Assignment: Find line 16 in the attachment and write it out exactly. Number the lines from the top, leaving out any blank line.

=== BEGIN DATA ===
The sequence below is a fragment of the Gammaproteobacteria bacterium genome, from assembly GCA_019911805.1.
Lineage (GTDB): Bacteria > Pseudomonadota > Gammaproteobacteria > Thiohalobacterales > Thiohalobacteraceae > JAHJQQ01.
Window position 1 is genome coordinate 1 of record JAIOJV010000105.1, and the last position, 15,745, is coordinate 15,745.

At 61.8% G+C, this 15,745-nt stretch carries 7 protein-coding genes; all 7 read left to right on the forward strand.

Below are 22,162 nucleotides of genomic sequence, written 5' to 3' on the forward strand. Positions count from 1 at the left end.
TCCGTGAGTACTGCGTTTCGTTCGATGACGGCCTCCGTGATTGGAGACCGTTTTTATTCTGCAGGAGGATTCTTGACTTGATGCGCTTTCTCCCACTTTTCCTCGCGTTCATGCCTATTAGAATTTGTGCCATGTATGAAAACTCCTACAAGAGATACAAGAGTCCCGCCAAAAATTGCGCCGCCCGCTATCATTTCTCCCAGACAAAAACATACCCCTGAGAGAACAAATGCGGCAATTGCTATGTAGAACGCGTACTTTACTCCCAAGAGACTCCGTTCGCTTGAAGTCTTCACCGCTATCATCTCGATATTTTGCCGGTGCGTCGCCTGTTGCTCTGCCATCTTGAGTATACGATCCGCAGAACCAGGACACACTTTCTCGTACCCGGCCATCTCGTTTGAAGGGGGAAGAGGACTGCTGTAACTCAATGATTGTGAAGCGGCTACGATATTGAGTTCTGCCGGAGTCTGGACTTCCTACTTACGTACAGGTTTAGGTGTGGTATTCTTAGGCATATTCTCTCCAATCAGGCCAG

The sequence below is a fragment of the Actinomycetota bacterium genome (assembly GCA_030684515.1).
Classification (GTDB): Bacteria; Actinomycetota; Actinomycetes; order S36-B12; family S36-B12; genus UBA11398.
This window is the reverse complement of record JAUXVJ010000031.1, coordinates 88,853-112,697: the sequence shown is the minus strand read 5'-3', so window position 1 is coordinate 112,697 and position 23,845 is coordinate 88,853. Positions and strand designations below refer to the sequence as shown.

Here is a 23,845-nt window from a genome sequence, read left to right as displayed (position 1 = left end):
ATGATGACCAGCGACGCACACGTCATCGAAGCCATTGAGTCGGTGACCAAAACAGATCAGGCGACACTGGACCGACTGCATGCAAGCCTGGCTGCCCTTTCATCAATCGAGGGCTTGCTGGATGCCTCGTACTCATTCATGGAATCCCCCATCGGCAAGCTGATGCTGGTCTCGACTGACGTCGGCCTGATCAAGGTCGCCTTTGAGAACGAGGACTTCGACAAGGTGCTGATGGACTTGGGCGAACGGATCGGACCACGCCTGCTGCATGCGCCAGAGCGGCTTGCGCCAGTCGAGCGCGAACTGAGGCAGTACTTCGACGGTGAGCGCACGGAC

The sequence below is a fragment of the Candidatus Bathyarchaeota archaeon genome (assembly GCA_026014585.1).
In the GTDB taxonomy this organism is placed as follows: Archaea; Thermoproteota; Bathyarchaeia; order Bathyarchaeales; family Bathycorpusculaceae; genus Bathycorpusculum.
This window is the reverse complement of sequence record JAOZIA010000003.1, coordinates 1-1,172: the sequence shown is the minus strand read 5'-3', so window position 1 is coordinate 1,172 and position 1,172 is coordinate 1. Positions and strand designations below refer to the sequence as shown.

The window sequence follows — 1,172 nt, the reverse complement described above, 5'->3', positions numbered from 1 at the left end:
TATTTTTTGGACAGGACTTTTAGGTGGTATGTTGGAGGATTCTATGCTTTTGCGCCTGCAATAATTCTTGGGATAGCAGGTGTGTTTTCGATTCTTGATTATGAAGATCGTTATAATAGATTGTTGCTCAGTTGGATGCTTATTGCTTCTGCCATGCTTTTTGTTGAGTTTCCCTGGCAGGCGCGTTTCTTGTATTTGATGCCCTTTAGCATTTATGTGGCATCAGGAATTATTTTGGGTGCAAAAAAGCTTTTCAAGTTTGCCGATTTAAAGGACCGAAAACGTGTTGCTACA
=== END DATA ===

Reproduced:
TATTTTTTGGACAGGACTTTTAGGTGGTATGTTGGAGGATTCTATGCTTTTGCGCCTGCAATAATTCTTGGGATAGCAGGTGTGTTTTCGATTCTTGATTATGAAGATCGTTATAATAGATTGTTGCTCAGTTGGATGCTTATTGCTTCTGCCATGCTTTTTGTTGAGTTTCCCTGGCAGGCGCGTTTCTTGTATTTGATGCCCTTTAGCATTTATGTGGCATCAGGAATTATTTTGGGTGCAAAAAAGCTTTTCAAGTTTGCCGATTTAAAGGACCGAAAACGTGTTGCTACA